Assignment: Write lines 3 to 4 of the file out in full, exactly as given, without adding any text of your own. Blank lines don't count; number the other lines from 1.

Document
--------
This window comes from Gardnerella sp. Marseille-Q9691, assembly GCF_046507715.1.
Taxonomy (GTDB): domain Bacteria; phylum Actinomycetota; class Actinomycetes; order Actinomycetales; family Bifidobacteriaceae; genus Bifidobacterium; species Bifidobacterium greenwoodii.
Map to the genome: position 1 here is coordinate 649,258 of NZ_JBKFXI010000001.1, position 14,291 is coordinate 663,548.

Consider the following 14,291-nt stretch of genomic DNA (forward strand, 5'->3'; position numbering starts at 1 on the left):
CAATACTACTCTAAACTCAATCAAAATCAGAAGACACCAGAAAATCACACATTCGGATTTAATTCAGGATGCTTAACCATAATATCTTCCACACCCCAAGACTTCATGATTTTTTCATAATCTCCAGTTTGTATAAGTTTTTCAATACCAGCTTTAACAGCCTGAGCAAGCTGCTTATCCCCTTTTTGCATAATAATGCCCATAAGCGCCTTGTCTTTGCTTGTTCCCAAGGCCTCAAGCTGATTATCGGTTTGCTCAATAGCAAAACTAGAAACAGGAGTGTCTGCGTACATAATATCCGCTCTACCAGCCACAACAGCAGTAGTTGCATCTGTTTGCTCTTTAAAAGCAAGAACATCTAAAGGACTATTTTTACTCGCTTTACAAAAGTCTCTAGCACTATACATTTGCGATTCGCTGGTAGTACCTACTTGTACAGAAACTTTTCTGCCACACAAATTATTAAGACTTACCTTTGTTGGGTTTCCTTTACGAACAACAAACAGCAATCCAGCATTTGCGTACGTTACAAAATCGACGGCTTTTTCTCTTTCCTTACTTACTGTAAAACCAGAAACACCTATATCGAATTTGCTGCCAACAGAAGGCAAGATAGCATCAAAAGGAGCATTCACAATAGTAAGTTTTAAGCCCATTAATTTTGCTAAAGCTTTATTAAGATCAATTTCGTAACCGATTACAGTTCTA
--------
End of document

Map to the genome: position 1 here is coordinate 649,258 of NZ_JBKFXI010000001.1, position 14,291 is coordinate 663,548.

Consider the following 14,291-nt stretch of genomic DNA (forward strand, 5'->3'; position numbering starts at 1 on the left):